“Why, anyone with reason can see that mutilating these little girls is wrong!”

Well, yes, but, obviously, mature adults of these other cultures do not see things in this way. On what basis exactly are we entitled to judge that these people are irrational (or blind or…)?

That’s the question.

“Why, it is self-evident that mutilating little girls is wrong!”

But it is not self-evident to these people in the other cultures. How come?

“Well, that is because they are backward!”

Well, perhaps so, but could you please explain that to us? On what basis may you judge that anyone who does not share your sense of the “self-evident” is backwards? Please explain to us how you are not simply exhibiting ethnocentrism?

Such questions are not easily answered (again—among those who refuse to beg questions).

I do not think that philosophers—people who make it their business to deal with these matters—are in agreement about the answer to these questions or even that they can be answered. (Don’t kid yourself; these thinkers aren’t missing something obvious about which you can easily enlighten them.) In my view, we need to take seriously the possibility that we just don’t have—not yet at least—a justification for the assessment that the disturbing foreign moralities are somehow mistaken or benighted.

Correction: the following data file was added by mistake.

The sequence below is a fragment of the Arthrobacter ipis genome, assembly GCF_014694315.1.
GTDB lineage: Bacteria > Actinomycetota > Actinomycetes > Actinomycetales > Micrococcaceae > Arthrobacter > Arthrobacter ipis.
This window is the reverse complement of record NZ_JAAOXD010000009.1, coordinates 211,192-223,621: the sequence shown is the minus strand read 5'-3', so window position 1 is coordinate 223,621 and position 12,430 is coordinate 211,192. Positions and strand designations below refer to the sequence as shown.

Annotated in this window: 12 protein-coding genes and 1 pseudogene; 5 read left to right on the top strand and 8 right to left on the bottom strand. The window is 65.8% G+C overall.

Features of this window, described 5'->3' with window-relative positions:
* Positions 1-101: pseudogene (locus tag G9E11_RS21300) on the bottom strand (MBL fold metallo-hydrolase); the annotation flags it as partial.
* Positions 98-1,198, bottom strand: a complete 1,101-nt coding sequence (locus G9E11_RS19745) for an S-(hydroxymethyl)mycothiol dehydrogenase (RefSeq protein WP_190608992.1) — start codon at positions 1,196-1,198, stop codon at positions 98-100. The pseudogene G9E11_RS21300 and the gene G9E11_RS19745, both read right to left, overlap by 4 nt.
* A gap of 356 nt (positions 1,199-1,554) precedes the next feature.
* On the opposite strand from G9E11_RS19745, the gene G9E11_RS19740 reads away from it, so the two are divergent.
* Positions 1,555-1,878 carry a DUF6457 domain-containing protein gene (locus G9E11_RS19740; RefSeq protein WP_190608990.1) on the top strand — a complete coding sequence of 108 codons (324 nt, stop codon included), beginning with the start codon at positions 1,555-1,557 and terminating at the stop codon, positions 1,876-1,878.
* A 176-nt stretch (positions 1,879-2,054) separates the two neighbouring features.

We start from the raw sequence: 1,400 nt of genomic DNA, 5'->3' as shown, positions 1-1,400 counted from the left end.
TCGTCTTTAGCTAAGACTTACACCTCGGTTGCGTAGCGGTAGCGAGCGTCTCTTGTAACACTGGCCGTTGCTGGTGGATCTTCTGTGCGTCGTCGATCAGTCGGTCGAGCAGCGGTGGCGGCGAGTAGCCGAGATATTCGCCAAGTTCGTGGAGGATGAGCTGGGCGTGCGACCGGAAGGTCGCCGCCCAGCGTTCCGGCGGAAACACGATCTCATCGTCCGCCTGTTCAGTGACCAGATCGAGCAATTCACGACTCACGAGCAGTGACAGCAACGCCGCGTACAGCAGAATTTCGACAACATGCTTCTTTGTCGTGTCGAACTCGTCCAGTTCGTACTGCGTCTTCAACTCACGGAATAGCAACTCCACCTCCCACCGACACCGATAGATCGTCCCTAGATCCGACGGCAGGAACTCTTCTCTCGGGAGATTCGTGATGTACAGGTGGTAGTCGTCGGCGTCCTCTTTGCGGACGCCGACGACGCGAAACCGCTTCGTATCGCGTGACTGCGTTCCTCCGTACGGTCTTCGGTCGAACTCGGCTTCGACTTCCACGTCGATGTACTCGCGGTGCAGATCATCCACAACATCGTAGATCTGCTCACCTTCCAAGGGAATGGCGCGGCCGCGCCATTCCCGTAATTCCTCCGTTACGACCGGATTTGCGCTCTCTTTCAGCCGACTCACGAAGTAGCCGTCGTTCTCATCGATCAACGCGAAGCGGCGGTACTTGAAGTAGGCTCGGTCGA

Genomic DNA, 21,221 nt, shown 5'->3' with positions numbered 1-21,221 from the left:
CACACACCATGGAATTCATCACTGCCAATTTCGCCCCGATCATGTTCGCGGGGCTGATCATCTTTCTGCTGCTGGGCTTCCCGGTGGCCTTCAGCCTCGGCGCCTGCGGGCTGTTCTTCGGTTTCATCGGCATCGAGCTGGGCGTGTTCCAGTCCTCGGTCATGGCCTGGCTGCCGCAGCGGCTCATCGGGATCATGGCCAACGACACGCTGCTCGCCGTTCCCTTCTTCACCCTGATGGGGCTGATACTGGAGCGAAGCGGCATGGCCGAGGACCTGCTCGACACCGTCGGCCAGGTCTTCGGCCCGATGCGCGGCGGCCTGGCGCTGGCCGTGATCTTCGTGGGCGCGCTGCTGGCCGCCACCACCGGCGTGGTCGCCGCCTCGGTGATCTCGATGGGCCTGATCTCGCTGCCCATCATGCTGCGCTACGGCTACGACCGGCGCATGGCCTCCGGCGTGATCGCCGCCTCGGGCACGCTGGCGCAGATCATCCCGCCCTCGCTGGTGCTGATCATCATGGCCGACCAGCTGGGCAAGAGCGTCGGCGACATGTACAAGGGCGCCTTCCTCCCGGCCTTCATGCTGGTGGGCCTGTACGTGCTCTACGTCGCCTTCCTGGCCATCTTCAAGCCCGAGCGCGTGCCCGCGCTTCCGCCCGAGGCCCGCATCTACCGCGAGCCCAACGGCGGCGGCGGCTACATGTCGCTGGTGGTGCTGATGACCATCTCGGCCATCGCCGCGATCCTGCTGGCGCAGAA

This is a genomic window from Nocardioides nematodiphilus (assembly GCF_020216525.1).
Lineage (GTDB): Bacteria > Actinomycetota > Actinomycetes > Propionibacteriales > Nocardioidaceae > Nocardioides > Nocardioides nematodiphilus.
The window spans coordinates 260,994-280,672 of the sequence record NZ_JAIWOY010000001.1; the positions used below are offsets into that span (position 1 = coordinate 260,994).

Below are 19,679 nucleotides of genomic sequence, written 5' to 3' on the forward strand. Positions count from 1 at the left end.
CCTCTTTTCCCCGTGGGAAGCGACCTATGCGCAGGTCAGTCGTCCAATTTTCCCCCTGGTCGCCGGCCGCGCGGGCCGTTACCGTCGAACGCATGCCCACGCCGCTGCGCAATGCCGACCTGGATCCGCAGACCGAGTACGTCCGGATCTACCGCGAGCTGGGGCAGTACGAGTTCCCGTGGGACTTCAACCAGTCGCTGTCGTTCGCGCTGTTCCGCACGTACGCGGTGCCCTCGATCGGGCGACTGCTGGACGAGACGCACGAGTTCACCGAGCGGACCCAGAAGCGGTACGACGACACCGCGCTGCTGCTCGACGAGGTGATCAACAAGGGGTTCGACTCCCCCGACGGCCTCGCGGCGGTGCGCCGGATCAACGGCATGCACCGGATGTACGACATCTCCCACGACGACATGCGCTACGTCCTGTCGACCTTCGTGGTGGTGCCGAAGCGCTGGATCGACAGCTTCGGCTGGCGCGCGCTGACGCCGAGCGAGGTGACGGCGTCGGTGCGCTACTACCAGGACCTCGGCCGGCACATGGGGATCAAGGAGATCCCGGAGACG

Perhaps I have lost you. I left you in a state of bewilderment and annoyance a few paragraphs back. If so, try this. Suppose that you encounter a group of Chinese people playing mahjong. You are accompanied by your cousin Ralph, who has never encountered the game. He watches the people playing it. At one point, he declares, “That’s a stupid game!”

Let’s suppose that Ralph isn’t joking. He is quite serious. He is used to checkers. In his mind, checkers is a good game. But this mahjong—to him, it’s simply ridiculous.